These sensors C1, C2, C3 deliver a binary logic information element indicating normal operation or an alarm as the case may be. This information element is stored in a register that is read by the microprocessor 1. As shown in FIG. 1, registers R1, R2, R3 are associated with sensors C1, C2, C3, respectively. The registers R1, R2, R3 are accessible by the microprocessor 1.

According to the invention, the integrated circuit includes a pseudo-random generator GA 7 to provide a random value n upon a command issued by the microprocessor 1. The microprocessor 1, ROM 3, E2 PROM 5, random number generator GA 7 and sensors C1, C2, C3 and associated registers are all commonly connected to an I/O bus 9. In order to provide fault-tolerance, a second I/O bus 11 is also provided in the event of a failure of I/O bus 9. The microprocessor 1 can therefore access the contents of the ROM 3, E2 PROM 5 and receive a random number generated by GA 7.

When the microprocessor 1 performs a subprogram in response to an initialization signal or an external command and executes an internal instruction to test a sensor, the microprocessor 1 starts by asking for a value n from the pseudo-random generator GA 7 to initialize a counting loop. When the number n has been counted out (at the rate of the instruction cycle of the microprocessor), the microprocessor 1 reads the register of the sensor to process the value in the register according to a program for the management of anomalies.

If the integrated circuit has several sensors, the microprocessor may apply this method to all the sensors or only to some of them. The microprocessor 1 applies the method at least to the first sensor tested sequentially. In the example shown in FIG. 2 of a sequence for testing the sensors, this method is applied to the sensors C1 and C3 of FIG. 1, not to the sensor C2.

As shown in FIG. 2, at step ST1 the microprocessor 1 receives an instruction to test sensor C1. At a next step ST3, a random number n is generated. A number n of microprocessor clock cycles is counted. As shown in step ST5, the number n is decreased by one for each clock cycle. The value of n is checked at step ST7 and if the value is not zero, program flow returns to step ST5. If the value is zero, the register of sensor C1 is read at step ST9. As discussed above, the random delay does not need to be applied to the reading of each of the sensors. As also shown in FIG. 2, when an instruction is received requesting a reading of sensor C2, as at step ST11, the microprocessor immediately reads the value in the register associated with sensor C2 without waiting for a randomly determined period of time. In steps ST15-ST23, sensor C3 and the associated register are read in a manner similar to that disclosed above in regard to sensor C1 and steps ST1-ST9.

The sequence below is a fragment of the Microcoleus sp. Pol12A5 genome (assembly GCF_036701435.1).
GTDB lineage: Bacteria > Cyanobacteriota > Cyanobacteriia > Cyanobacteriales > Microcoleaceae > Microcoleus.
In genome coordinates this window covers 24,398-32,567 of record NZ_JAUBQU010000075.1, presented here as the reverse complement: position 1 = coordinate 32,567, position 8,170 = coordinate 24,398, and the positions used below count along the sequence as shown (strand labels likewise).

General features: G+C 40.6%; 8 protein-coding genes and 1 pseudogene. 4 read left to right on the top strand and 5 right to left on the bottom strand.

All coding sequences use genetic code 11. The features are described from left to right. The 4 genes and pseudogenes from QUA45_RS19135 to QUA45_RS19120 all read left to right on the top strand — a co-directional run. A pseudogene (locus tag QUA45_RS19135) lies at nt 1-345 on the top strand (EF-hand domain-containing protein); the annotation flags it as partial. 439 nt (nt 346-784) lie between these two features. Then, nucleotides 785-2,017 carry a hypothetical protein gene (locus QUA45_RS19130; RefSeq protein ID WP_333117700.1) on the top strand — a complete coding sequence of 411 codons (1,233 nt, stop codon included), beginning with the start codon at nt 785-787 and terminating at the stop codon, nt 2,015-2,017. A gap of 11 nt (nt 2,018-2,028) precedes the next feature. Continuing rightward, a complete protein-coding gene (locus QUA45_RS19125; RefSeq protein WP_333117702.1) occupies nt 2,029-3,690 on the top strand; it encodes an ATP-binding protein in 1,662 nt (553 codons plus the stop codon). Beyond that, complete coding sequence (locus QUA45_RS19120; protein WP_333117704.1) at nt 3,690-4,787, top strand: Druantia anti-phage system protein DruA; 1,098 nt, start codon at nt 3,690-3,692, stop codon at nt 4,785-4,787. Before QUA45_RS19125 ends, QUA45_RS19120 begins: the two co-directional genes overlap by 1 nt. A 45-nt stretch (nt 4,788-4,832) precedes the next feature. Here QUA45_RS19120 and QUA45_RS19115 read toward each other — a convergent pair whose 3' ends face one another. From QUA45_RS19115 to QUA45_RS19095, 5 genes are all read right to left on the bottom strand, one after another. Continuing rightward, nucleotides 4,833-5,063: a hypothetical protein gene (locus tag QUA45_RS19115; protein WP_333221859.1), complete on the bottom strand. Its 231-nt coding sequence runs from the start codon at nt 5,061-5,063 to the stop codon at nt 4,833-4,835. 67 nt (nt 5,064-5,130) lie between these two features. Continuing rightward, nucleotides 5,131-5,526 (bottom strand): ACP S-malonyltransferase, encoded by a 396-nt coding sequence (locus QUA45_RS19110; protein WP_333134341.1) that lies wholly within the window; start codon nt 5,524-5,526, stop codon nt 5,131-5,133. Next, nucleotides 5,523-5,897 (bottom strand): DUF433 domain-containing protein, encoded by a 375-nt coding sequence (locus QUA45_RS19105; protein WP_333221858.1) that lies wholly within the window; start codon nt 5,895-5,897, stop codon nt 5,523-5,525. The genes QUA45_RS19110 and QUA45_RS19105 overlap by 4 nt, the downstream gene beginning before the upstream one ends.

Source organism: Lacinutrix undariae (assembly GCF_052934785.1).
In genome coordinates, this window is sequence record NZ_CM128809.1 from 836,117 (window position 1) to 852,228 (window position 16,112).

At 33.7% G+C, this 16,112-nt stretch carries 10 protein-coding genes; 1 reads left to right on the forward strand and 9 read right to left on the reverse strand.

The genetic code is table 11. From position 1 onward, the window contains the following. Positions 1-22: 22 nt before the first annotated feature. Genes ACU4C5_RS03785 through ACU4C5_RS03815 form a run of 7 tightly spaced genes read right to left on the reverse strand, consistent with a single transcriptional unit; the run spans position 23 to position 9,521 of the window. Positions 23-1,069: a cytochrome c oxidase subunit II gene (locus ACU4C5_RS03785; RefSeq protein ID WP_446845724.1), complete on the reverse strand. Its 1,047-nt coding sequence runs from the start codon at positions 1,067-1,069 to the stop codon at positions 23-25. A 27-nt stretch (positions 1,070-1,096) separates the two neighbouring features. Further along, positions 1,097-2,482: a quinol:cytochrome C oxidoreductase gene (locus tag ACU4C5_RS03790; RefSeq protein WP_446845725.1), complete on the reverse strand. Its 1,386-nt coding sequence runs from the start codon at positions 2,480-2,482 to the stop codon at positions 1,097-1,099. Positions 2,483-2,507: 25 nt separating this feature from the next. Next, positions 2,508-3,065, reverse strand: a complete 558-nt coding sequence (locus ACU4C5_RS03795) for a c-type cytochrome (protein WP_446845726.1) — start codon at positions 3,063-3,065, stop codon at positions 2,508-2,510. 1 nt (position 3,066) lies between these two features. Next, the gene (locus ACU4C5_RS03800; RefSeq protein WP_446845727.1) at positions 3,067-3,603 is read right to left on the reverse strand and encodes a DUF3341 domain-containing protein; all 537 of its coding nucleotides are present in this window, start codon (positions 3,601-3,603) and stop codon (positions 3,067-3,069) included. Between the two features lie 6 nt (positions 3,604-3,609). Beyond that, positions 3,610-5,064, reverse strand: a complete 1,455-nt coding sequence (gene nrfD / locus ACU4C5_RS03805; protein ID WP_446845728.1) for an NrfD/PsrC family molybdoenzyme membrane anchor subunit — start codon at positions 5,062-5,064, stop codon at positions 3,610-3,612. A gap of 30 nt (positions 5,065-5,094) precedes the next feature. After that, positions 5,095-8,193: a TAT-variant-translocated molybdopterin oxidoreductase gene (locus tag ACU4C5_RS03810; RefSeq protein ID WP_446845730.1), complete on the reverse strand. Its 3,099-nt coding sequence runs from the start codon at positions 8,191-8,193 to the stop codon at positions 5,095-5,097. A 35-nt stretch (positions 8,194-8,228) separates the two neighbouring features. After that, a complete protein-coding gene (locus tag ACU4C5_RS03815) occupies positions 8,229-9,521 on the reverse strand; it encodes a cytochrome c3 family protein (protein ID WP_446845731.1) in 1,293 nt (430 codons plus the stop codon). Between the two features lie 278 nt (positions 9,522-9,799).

One of ordinary skill would see that step ST5 could also be performed as a counting up from zero to a time n. Counting up from zero to a time n and counting down from time n to zero are equivalent ways to measure a duration n. In addition, the duration has been described as n number of clock cycles. The number n could also represent other units of time such as seconds. The duration could then be measured by a real time clock or other equivalent means at the disposal of the microprocessor. This is all understood by one of ordinary skill in the art.

In this way, a random period is introduced into the sequential program. This makes it difficult to determine the time when the sensors are read. However, the duration of the program is lengthened.

It is therefore necessary, depending on the degree of security sought, to assess the delay that can be accepted in the performance of the program. For example, it is possible to determine a range of the random number as a function of the nature of the sensor to be tested. If maximum security is desired, the method of the invention is applied to all the sensors of the integrated circuit.

Having thus described at least one illustrative embodiment of the invention, various alterations, modifications, and improvements will readily occur to those skilled in the art. Such alterations, modifications, and improvements are intended to be within the spirit and scope of the invention. Accordingly, the foregoing description is by way of example only and is not intended as limiting. The invention is limited only as defined in the following claims and the equivalents thereto.

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Classifications
U.S. Classification726/23
International ClassificationG06F21/06, G06F15/78, G06F12/14, G06K19/073, G07F7/10
Cooperative ClassificationG07F7/1008, G06Q20/341, G07F7/082
European ClassificationG06Q20/341, G07F7/08A2B, G07F7/10D
Legal Events
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Feb 21, 2011FPAYFee payment
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Feb 20, 2003FPAYFee payment
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Mar 6, 2001CCCertificate of correction